SUNDAY, Dec. 8, 2013 (HealthDay News) -- People with type 2
diabetes might be at somewhat higher risk of developing liver
cancer, according to a large, long-term study.
The research suggests that those with type 2 diabetes have about
two to three times greater risk of developing hepatocellular
carcinoma (HCC) -- the most common type of liver cancer -- compared
to those without diabetes.
Still, the risk of developing liver cancer remains low, experts
Race and ethnicity might also play a role in increasing the odds
of liver cancer, the researchers said.
An estimated 26 percent of liver cancer cases in Latino study
participants and 20 percent of cases in Hawaiians were attributed
to diabetes. Among blacks and Japanese-Americans, the researchers
estimated 13 percent and 12 percent of cases, respectively, were
attributed to diabetes. Among whites, the rate was 6 percent.
"In general, if you're a [type 2] diabetic, you're at greater risk of liver cancer," said lead author V. Wendy Setiawan, an assistant professor at the Keck School of Medicine at the University of Southern California.
Yet the actual risk of liver cancer -- even for those with type
2 diabetes -- is still extraordinarily low, said Dr. David
Bernstein, chief of hepatology at North Shore University Hospital
in Manhasset, N.Y.
Although liver cancer is relatively rare, it has been on the
rise worldwide and often is associated with viral hepatitis
infections and liver diseases, such as cirrhosis.
New cases of HCC in the United States have tripled in the past
30 years, with Latinos and blacks experiencing the largest
increase, Setiawan said. During that time, type 2 diabetes also has
become increasingly common.
What might the connection be?
It's possible that the increased risk of liver cancer could be
associated with the medications people with diabetes take to
control their blood sugar, said Dr. James D'Olimpio, an oncologist
at Monter Cancer Center in Lake Success, N.Y. "Some medications are
known to inhibit normal suppression of cancer," he said.
"Some of the drugs already have [U.S. Food and Drug Administration-ordered] black box warnings for bladder cancer," D'Olimpio said. "It's not a stretch to think there might be other relationships between diabetes drugs and pancreatic or liver cancer. Diabetes is already associated with a high risk of developing pancreatic cancer."
People with type 2 diabetes often develop a condition called
"fatty liver," D'Olimpio said. In these cases, the liver has
trouble handling the abundance of fat in its cells and gradually
becomes inflamed. That situation can trigger a cascade of problems,
including cirrhosis (a chronic disease of the liver), fibrosis
(thickening and scaring of tissue) and, ultimately, cancer, he
D'Olimpio said fatty liver disease is the No. 1 cause of HCC.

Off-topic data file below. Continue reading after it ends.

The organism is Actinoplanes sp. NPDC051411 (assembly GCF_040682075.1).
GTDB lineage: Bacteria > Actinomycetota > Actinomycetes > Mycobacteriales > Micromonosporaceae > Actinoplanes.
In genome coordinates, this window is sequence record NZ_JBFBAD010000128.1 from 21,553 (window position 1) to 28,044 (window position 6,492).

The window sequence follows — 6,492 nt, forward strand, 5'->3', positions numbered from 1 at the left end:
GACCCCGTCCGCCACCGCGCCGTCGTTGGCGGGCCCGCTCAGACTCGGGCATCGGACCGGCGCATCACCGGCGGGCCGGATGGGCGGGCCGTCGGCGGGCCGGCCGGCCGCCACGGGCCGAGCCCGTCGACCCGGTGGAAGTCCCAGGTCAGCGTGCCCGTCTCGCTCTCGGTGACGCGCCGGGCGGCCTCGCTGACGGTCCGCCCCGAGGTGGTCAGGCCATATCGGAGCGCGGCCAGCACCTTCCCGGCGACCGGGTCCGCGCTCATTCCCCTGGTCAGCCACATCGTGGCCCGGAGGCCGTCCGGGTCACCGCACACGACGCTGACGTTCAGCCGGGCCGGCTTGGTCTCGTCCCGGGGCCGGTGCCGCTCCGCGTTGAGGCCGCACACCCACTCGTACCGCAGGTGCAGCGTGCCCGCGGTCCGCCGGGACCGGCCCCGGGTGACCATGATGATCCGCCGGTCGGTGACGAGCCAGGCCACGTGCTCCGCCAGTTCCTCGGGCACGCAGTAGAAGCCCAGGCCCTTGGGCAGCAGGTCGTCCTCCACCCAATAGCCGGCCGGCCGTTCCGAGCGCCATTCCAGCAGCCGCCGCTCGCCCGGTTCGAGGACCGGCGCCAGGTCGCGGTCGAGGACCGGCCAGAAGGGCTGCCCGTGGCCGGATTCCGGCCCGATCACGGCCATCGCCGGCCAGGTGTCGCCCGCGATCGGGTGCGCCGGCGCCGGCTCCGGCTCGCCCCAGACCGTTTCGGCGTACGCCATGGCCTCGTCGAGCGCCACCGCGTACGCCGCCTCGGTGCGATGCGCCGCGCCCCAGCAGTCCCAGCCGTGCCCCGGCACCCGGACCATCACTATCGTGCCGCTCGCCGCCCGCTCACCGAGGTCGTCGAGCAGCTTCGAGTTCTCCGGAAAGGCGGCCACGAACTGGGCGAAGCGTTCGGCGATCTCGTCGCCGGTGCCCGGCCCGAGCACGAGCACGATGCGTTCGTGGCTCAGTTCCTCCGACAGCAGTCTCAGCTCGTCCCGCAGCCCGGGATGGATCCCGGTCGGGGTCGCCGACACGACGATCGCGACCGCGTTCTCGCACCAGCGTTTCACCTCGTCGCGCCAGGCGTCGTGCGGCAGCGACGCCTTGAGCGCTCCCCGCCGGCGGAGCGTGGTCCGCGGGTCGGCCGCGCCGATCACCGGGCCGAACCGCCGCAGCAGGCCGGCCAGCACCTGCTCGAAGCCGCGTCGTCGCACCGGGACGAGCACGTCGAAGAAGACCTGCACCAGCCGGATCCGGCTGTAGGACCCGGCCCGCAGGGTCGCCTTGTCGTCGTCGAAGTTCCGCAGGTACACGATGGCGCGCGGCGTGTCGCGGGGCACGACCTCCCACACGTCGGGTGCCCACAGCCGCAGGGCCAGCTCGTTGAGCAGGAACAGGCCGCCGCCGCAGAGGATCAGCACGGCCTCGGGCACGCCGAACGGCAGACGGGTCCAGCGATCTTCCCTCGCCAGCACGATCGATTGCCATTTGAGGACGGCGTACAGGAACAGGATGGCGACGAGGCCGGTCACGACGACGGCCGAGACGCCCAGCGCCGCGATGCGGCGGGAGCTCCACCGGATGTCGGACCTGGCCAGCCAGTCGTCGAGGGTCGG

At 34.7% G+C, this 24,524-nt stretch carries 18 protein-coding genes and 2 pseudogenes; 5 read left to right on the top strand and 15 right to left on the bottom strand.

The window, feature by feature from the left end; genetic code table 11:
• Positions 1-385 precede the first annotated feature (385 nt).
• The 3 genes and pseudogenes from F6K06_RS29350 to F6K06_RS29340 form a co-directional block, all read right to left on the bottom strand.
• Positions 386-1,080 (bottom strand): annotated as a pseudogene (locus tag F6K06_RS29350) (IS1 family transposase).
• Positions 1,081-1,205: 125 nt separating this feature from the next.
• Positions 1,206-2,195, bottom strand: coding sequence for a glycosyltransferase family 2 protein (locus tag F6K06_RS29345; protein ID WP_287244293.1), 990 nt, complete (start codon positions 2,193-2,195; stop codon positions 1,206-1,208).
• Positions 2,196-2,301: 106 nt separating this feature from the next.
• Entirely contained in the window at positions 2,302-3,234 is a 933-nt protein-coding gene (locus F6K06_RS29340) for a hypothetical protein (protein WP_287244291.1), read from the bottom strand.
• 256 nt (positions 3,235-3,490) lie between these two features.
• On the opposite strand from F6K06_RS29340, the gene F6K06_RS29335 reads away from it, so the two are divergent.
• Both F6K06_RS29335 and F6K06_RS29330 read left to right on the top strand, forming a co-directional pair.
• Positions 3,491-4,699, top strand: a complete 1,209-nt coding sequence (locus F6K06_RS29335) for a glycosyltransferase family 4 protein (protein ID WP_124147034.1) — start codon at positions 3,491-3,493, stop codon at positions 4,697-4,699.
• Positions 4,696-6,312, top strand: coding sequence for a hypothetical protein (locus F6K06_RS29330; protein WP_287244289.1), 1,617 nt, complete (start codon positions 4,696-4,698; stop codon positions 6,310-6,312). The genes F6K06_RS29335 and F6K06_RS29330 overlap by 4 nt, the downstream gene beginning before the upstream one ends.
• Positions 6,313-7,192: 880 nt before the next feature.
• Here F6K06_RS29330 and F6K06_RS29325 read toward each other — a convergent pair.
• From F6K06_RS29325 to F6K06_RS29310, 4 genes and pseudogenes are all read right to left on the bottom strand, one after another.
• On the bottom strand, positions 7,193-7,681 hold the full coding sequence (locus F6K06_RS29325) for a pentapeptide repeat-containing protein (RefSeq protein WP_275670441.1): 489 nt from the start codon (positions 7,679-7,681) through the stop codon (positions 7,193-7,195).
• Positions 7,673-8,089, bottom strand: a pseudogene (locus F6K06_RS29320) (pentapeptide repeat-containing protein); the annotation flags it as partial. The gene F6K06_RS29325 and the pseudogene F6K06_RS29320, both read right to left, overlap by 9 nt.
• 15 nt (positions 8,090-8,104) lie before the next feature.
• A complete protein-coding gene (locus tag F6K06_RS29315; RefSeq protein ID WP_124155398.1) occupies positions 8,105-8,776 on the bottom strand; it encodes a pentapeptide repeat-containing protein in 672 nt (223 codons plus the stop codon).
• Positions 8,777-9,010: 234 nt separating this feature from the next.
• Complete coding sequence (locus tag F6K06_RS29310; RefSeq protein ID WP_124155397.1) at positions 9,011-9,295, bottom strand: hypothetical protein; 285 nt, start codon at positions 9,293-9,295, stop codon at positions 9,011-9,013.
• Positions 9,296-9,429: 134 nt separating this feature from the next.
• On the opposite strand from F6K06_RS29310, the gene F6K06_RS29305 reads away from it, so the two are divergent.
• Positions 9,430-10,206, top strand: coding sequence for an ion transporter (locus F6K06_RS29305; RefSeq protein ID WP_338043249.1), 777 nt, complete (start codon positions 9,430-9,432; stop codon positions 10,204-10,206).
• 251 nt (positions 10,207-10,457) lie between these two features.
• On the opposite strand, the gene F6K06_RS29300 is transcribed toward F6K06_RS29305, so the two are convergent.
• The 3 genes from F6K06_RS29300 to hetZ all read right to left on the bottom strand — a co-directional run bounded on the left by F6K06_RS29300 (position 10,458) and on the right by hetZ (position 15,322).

"[Type 2] diabetics have twice the chance of having a fatty liver,
at least," he said. "If you're an African-American or Latino, that
may make you even more susceptible."
People with type 1 diabetes, however, do not have an increased
risk of liver cancer, he said.
The new research is scheduled for presentation Sunday at an
American Association for Cancer Research meeting in Atlanta. The
data and conclusions should be viewed as preliminary until
published in a peer-reviewed journal.
The study analyzed data collected between 1993 and 1996 from
nearly 170,000 black, Native Hawaiian, Japanese-American, Latino
and white adults. Researchers followed up with the participants
about 16 years after they had answered a comprehensive health
questionnaire. Over that time, about 500 participants had developed
Information about risk factors -- such as age, whether they had
type 2 diabetes, alcohol intake, body-mass index (a measure of body
fat) and cigarette smoking -- was analyzed, and blood tests for
hepatitis B and hepatitis C were performed on about 700 of the
participants, with and without liver cancer.
Whether people smoked or drank alcohol did not appear to change
the relationship between having diabetes and getting liver cancer,
the researchers said.
Although the study found an association between having type 2
diabetes and developing liver cancer, it did not prove a
North Shore's Bernstein urged caution in interpreting the
results. "It's a single study that talks about a large number of
people with a common disease like diabetes and links it to liver
cancer," he said. "We have a lot more learning to do and more work
is needed to prove an association and define what the risk really
A study this month by the American Diabetes Association showed
that many Americans are unaware that they are at risk for type 2
diabetes. D'Olimpio urged people to get the simple blood test,
called fasting blood sugar, to test for diabetes.
The next step is to learn what role genetics may play in whether
an individual with type 2 diabetes will develop liver cancer, study
author Setiawan said.
Learn more about liver cancer from the
U.S. National Library of Medicine.
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